Essay on Batman: The Dark Knight Returns; Themes and Analysis

1265 Words Dec 2nd, 2013 6 Pages
The main conflicts in the world of The Dark Knight Returns revolve around escalating crime in Gotham city and forces of the authority attempting to control it. The authority should be a moral force and represent justice. The figures that represent the authority should be selfless and work only to promote the integrity of law and order. Authority proves to be contradictory in Miller’s novel as the authoritative figures express qualities of vigilantism and overall moral ambiguity.

The first example of a figure that contradicts his morals and skews the integrity of the authority is the president (assumed to be Ronald Reagan). In the novel Reagan is fed up with Batman’s movement of illegal actions. He uses Superman as a political pawn
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This need is so large, that Bruce/Batman cannot truly live or die until Gotham has been saved.

In the beginning of the novel, Bruce has been retired from being Batman for 10 years and his personality is peaceful and complacent yet he yearns for more. This is evident in the first few panels where Bruce is in a burning car and says, “this would be a good death, but not good enough” (Miller, 10). It is clear that something is missing, but it is unclear what the missing piece is. As crime escalates in Gotham, Bruce begins having ruminating memories of his parent’s death and the injustice that surrounded their murder (Miller, 22). Late in the novel, Alfred explains that Bruce is comforted by the idea of justice. This is evident when Alfred shares a time when he tells a young 9-year-old Bruce a story involving a murderer. He explains that Bruce could only sleep when he is told that the villains meet their justice (Miller, 188). It is here where Bruce’s obsession with justice is revealed. As he is haunted by the memory of his parent’s murder and crime escalates in Gotham, something snaps inside Bruce, which is symbolized by his mother’s necklace snapping (Miller, 25). Bruce cannot truly live without justice being served and Gotham being saved.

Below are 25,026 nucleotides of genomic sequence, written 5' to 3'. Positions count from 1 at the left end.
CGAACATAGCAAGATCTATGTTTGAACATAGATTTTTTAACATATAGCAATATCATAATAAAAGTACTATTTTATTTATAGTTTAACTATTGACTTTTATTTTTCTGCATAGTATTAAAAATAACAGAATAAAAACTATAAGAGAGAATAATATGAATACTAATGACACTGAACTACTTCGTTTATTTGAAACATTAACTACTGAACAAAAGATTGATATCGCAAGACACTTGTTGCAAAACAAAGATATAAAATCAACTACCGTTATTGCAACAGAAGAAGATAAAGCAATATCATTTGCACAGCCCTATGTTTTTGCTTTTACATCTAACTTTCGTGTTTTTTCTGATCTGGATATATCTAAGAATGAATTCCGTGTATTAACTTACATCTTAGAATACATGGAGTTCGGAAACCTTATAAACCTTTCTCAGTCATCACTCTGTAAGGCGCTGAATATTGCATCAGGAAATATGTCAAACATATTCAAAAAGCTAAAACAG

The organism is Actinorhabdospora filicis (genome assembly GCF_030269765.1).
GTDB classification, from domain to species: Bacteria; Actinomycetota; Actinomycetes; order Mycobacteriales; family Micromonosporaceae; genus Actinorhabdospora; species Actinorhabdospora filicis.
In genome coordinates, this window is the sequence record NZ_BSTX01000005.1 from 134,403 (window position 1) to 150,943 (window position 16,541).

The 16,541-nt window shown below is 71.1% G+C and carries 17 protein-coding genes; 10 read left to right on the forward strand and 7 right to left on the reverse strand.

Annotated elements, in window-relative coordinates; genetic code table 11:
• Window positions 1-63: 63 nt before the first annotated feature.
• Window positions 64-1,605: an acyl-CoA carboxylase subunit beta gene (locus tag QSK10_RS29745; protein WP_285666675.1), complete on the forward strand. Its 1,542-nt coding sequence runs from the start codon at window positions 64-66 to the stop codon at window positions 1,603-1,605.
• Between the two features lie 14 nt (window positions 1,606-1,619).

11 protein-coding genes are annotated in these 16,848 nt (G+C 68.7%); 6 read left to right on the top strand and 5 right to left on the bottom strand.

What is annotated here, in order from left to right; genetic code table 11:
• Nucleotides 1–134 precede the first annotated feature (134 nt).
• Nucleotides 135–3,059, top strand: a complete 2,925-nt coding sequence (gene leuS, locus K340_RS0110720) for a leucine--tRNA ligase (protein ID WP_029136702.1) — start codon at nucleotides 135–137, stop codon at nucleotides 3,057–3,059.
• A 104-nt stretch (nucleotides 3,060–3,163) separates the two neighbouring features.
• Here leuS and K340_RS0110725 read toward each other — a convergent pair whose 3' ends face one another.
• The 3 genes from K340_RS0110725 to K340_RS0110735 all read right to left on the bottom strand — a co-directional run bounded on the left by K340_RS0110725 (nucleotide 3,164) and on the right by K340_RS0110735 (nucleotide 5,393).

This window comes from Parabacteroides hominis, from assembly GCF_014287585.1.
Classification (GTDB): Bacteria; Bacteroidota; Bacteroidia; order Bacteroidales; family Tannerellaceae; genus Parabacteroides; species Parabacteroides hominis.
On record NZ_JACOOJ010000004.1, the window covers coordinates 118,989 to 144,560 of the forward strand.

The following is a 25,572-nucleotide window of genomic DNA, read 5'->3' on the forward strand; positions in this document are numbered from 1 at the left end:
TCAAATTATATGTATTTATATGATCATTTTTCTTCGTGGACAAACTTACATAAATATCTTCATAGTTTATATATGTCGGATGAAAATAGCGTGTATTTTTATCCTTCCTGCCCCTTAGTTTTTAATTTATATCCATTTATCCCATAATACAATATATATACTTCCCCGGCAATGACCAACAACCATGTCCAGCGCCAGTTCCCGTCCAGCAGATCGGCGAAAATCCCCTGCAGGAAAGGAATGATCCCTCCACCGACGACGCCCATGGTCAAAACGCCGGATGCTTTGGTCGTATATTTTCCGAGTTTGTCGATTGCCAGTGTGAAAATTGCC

His obsession with justice is fueled by his inner demon and dual identity; Batman. Throughout the novel, Miller makes it clear that Batman and Bruce are two different

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